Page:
Synthetic Fuel Can Sharply Reduce Emissions
Researchers at the Technical University of Munich (TUM) have tested how the synthetic fuel oxymethylene ether behaves in engines and have developed an optimised combustion process, which reduces emissions significantly.
In the XME Diesel project, scientists from the Institute of Internal Combustion Engines at the Technical University of Munich investigated the use of oxymethylene ether (OME) in diesel engines. To accomplish this, the researchers first did computer simulations and experiments on a single-cylinder engine testbed. This enabled them to determine the ideal parameters for the efficient combustion of the synthetic fuel, which has a lower calorific value than that of diesel. The fuel injectors therefore had to be adjusted to a higher flow rate. Furthermore, since OME does not produce soot, the exhaust gas recirculation could be designed for more capacity. The resulting lower combustion temperatures led to a reduction in nitrogen oxides.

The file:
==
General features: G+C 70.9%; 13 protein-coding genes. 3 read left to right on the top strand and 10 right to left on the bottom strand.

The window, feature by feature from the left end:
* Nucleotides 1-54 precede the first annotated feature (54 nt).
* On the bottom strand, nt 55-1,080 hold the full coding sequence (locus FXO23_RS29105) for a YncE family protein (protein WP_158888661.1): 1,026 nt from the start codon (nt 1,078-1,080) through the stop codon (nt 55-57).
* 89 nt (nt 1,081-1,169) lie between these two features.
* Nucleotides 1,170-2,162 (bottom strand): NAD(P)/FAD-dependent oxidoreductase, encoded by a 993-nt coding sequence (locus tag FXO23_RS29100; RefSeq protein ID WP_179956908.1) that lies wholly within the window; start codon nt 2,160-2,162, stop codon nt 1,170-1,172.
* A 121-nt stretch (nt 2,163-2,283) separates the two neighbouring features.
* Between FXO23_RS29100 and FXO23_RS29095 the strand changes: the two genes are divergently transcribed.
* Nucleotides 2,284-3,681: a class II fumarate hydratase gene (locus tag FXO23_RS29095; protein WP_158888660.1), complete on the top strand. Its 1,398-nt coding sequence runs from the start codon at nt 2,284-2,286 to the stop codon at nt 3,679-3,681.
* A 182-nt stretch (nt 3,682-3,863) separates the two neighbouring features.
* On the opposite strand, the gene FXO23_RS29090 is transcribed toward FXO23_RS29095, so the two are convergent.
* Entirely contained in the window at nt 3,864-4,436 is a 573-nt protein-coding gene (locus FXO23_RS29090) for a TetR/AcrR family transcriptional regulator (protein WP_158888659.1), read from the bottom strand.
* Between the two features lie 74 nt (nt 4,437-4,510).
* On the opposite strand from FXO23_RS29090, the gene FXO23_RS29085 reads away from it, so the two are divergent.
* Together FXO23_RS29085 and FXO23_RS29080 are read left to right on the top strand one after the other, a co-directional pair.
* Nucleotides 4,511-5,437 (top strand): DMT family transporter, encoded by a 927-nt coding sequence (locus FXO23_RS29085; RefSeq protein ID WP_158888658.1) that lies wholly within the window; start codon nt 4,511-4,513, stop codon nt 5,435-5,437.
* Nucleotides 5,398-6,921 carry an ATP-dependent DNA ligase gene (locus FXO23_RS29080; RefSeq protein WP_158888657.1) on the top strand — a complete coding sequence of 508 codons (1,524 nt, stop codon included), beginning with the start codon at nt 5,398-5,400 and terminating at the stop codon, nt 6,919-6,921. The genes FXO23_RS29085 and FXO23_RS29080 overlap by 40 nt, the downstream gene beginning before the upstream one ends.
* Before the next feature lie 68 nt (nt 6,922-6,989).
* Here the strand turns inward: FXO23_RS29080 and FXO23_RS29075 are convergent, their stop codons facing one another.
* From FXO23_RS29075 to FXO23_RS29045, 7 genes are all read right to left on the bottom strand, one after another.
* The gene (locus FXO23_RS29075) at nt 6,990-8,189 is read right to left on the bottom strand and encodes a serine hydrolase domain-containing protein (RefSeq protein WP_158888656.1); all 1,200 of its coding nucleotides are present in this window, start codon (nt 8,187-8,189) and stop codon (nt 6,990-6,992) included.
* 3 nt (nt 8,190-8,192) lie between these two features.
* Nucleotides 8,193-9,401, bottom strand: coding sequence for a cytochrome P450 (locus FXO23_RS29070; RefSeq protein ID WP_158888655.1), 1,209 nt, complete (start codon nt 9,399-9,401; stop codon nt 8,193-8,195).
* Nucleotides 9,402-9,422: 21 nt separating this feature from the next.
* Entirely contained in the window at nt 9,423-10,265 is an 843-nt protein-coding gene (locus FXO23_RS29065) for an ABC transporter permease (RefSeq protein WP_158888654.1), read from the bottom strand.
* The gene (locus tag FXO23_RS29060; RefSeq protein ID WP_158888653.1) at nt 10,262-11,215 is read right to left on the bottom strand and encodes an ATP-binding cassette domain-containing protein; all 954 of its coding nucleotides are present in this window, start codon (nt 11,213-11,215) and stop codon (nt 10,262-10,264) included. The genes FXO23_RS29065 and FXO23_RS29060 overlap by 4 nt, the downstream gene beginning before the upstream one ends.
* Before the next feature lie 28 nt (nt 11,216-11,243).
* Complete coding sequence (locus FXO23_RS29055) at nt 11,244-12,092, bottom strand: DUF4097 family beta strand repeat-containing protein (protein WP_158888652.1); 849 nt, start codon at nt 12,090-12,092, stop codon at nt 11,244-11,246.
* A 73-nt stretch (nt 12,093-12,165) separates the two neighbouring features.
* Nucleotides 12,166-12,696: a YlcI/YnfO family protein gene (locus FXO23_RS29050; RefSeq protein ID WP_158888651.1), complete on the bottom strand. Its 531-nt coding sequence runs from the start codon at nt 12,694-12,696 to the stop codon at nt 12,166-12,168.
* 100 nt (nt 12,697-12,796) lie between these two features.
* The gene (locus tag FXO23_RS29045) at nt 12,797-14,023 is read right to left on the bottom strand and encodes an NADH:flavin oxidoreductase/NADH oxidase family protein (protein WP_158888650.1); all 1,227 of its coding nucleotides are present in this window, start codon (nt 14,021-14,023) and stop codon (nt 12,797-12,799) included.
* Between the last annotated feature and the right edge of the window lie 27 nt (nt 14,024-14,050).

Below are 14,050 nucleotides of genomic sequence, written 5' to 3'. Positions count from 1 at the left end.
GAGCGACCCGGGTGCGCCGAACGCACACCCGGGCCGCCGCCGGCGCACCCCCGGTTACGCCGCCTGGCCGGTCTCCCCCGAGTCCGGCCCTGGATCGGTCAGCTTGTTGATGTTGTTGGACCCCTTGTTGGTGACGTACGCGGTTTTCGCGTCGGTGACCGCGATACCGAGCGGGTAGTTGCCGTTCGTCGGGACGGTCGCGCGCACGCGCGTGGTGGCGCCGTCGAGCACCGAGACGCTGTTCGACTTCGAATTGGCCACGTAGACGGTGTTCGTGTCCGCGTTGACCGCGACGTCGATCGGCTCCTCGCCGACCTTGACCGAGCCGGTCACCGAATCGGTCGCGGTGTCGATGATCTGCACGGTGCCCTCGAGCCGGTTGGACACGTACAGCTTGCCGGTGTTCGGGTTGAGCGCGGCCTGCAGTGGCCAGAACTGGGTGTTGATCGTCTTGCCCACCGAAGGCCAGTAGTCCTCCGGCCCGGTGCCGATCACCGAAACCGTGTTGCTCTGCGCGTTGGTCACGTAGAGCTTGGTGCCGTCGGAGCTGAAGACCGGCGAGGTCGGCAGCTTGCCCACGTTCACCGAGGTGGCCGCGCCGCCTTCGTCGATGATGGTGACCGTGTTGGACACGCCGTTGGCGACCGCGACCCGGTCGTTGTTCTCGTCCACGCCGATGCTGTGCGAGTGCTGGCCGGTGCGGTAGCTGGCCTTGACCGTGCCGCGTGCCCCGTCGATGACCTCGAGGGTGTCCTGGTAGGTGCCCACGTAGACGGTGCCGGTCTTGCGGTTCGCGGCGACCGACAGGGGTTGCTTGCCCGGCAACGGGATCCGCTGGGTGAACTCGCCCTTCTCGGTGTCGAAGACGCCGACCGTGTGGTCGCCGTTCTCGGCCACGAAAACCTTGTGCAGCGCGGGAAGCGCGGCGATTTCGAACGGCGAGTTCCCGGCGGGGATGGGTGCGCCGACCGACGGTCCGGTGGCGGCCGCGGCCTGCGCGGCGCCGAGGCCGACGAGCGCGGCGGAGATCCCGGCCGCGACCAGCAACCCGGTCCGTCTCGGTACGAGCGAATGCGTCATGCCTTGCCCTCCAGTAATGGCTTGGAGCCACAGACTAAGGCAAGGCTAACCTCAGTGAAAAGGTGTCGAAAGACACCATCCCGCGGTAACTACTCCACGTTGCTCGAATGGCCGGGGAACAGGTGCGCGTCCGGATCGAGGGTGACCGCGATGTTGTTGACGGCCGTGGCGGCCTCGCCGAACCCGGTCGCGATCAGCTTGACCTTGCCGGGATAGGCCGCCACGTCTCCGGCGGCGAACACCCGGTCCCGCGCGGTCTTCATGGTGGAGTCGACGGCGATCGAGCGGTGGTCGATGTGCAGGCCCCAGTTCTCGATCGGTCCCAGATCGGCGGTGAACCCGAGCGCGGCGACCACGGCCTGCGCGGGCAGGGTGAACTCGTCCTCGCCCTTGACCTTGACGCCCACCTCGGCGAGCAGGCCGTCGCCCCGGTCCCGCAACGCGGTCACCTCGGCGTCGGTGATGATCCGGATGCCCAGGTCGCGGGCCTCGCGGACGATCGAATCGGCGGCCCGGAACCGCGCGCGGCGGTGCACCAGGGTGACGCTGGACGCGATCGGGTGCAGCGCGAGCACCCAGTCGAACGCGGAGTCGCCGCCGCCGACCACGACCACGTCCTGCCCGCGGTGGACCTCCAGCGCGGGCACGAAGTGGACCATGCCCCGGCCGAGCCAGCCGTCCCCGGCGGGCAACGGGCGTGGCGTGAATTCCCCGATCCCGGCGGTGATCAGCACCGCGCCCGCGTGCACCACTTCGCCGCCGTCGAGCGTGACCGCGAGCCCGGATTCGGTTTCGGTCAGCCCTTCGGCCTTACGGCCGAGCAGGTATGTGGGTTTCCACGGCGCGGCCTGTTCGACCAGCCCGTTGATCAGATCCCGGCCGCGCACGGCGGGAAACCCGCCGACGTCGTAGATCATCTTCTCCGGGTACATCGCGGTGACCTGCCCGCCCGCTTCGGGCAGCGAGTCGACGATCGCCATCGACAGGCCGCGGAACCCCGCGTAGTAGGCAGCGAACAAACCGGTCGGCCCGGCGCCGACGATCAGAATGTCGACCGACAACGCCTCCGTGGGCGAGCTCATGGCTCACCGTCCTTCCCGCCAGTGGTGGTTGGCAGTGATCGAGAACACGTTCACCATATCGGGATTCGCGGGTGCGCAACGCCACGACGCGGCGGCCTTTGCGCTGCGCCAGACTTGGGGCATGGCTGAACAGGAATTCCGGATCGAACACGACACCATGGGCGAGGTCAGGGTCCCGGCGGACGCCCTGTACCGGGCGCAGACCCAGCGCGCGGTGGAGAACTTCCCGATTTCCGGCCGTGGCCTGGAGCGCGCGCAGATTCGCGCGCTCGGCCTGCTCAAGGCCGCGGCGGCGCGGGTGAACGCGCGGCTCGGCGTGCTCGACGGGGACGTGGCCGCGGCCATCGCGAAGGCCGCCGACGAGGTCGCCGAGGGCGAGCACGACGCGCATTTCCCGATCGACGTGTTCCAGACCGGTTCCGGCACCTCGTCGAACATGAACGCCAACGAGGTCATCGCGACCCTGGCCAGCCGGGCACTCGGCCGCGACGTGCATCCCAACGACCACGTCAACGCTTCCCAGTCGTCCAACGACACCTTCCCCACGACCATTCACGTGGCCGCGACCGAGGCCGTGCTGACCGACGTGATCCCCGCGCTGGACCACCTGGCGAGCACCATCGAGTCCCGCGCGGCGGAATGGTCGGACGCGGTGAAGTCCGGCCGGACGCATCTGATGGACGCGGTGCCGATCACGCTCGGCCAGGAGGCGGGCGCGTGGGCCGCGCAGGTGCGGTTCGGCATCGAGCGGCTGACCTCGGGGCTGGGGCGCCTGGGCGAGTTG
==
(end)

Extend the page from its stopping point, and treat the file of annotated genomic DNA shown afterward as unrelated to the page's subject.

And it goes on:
The scientists checked their parameters on a full-engine testbed. The six-cylinder production engine was adapted specifically to run on synthetic fuel. These tests also confirmed previous results.
Synthetic fuel drastically reduces emissions
"We determined that using this fuel can significantly reduce pollutant emissions", explains project coordinator Dr. Martin Härtl, and adds, "The Euro 6 level, the currently applicable limit, is easily met when using the synthetic fuel. We are also convinced that high-performance exhaust aftertreatment can even reduce emissions to almost zero."
The use of OME could be particularly interesting for heavy commercial vehicles and industrial plants. Trucks, for example, could not so easily be converted to battery-powered drives due to the drives' limited range. The same applies to the aviation and shipping sectors. OME's production costs are still very high compared to those of diesel. If OME could be produced from CO2 generated in industry and from renewable energy, it would even be carbon neutral. The German Federal Ministry of Economic Affairs and Energy is funding the XME Diesel project.